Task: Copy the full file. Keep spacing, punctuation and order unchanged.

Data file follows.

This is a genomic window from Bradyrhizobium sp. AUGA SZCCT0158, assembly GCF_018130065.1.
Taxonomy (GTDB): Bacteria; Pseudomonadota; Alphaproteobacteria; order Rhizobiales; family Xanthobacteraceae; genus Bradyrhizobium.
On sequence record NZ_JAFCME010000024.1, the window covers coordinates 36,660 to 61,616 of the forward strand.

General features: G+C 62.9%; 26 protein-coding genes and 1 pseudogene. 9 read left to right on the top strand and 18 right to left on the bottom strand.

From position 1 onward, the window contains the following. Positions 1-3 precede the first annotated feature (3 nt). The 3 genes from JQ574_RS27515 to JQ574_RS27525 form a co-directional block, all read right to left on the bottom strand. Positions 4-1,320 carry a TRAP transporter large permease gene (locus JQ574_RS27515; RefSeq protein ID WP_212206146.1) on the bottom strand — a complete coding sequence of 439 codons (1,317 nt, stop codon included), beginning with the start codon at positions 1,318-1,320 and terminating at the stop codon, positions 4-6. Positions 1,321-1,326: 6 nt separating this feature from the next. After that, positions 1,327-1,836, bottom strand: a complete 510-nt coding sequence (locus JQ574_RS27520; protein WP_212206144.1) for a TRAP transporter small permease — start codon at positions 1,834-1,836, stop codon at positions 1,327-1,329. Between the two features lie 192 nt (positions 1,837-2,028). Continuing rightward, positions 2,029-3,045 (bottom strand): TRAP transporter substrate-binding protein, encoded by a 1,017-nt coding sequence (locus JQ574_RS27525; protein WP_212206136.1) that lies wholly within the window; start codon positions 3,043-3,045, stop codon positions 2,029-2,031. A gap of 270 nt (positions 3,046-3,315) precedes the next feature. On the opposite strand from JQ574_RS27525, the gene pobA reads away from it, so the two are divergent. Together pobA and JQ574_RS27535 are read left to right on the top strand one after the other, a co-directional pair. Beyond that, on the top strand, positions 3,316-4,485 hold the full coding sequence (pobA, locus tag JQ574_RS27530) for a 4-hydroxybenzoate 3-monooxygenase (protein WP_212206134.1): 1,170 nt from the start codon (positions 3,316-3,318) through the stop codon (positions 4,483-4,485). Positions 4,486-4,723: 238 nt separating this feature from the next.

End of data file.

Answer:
This is a genomic window from Bradyrhizobium sp. AUGA SZCCT0158, assembly GCF_018130065.1.
Taxonomy (GTDB): Bacteria; Pseudomonadota; Alphaproteobacteria; order Rhizobiales; family Xanthobacteraceae; genus Bradyrhizobium.
On sequence record NZ_JAFCME010000024.1, the window covers coordinates 36,660 to 61,616 of the forward strand.

General features: G+C 62.9%; 26 protein-coding genes and 1 pseudogene. 9 read left to right on the top strand and 18 right to left on the bottom strand.

From position 1 onward, the window contains the following. Positions 1-3 precede the first annotated feature (3 nt). The 3 genes from JQ574_RS27515 to JQ574_RS27525 form a co-directional block, all read right to left on the bottom strand. Positions 4-1,320 carry a TRAP transporter large permease gene (locus JQ574_RS27515; RefSeq protein ID WP_212206146.1) on the bottom strand — a complete coding sequence of 439 codons (1,317 nt, stop codon included), beginning with the start codon at positions 1,318-1,320 and terminating at the stop codon, positions 4-6. Positions 1,321-1,326: 6 nt separating this feature from the next. After that, positions 1,327-1,836, bottom strand: a complete 510-nt coding sequence (locus JQ574_RS27520; protein WP_212206144.1) for a TRAP transporter small permease — start codon at positions 1,834-1,836, stop codon at positions 1,327-1,329. Between the two features lie 192 nt (positions 1,837-2,028). Continuing rightward, positions 2,029-3,045 (bottom strand): TRAP transporter substrate-binding protein, encoded by a 1,017-nt coding sequence (locus JQ574_RS27525; protein WP_212206136.1) that lies wholly within the window; start codon positions 3,043-3,045, stop codon positions 2,029-2,031. A gap of 270 nt (positions 3,046-3,315) precedes the next feature. On the opposite strand from JQ574_RS27525, the gene pobA reads away from it, so the two are divergent. Together pobA and JQ574_RS27535 are read left to right on the top strand one after the other, a co-directional pair. Beyond that, on the top strand, positions 3,316-4,485 hold the full coding sequence (pobA, locus tag JQ574_RS27530) for a 4-hydroxybenzoate 3-monooxygenase (protein WP_212206134.1): 1,170 nt from the start codon (positions 3,316-3,318) through the stop codon (positions 4,483-4,485). Positions 4,486-4,723: 238 nt separating this feature from the next.